How Safe Is Mobile Payment

With the transition of the financial world to the digital landscape, mobile payments are growing increasingly popular. As with any other mode of financial transaction, there are always concerns and questions regarding safety and security. 

For this, we called in the experts who discuss the safety and security of mobile payments.


Lucas Solomon provides financial consultation to small businesses and investors and is the founder of Life Takes Visa. According to Lucas...

I think that from a security standpoint, safe is a relative term. What I mean by that is that if someone had infinite resources and time, they could break into any system with enough effort.

In the case of mobile devices, it would be theoretically possible to get access to your account on an individual device through some sort of malware installed on the phone or tablet so there's at least theoretical risk anytime you have a connected device in proximity to your email or other important accounts.

However, as of today, mobile payments are one of the safest forms of payment.  When you use Google Wallet or Apple Pay, for example, your actual credit card number is never shared with the merchant. Instead, an authorization is sent to the merchant.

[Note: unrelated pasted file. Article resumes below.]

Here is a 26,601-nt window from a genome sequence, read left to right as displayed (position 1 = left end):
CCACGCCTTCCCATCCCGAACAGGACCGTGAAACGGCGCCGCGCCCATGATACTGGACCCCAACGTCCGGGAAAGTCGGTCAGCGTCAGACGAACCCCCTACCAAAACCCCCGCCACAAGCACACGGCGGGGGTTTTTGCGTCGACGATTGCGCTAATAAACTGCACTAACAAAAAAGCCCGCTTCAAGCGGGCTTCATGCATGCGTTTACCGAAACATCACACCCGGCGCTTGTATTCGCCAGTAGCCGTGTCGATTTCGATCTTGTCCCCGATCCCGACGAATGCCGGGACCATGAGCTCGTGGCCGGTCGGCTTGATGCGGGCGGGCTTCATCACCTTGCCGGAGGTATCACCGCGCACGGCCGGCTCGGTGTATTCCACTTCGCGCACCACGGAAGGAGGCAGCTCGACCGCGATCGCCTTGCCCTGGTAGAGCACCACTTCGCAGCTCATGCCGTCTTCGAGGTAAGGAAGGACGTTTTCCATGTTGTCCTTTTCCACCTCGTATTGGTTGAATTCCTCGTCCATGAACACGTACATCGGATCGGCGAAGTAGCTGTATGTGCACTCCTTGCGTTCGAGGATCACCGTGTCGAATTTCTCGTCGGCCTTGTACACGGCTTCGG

None of your financial information is shared with the merchant, so even if it falls into the wrong hands, they can't do anything with it.

Sally Stevens is the Co-Founder at FastPeopleSearch.io. According to Sally...

Mobile payment options are about as safe as credit card payments. In fact, some mobile wallets like Apple Pay and Google Pay are safer than your conventional credit card. The use of OTPs and tokenization in mobile payment systems are convincing reasons for trusting mobile payment solutions.

The idea that mobile payment is unsafe is tied to the notion that anything tech and internet-related is inherently unsafe. Nothing is further from the truth. While there are a bunch of prevalent cybersecurity risks associated with every system, most of these threats can be avoided by engaging personal cybersecurity discipline.

For instance, using a trusted mobile payment option is crucial for the safety of your mobile wallet. Just like credit card information, one also needs to keep their mobile wallet logins private. On both sides, I think that keeping your phone secure and avoiding untrustworthy sites are the first lines of defense for mobile payment options.

Risk aside, mobile payment offers a host of advantages for users. The existence of risks, which is inherent for all tech systems, doesn't make mobile payments unsafe or decimate the trust in them.

Nkirote Kirimi is the Assistant Financial Controller (CPA CMA Finance) and the Founder of MoneyWorldBasics. According to Nkirote...

Mobile payments are totally safe and reliable. However, one always has to be responsible while making or receiving payments over mobile. Enabling two-factor authentication, using One Time Passwords, not sharing details over social media and messaging apps, not saving details on a browser, and using only reliable apps are some best practices that every mobile payment user should consider.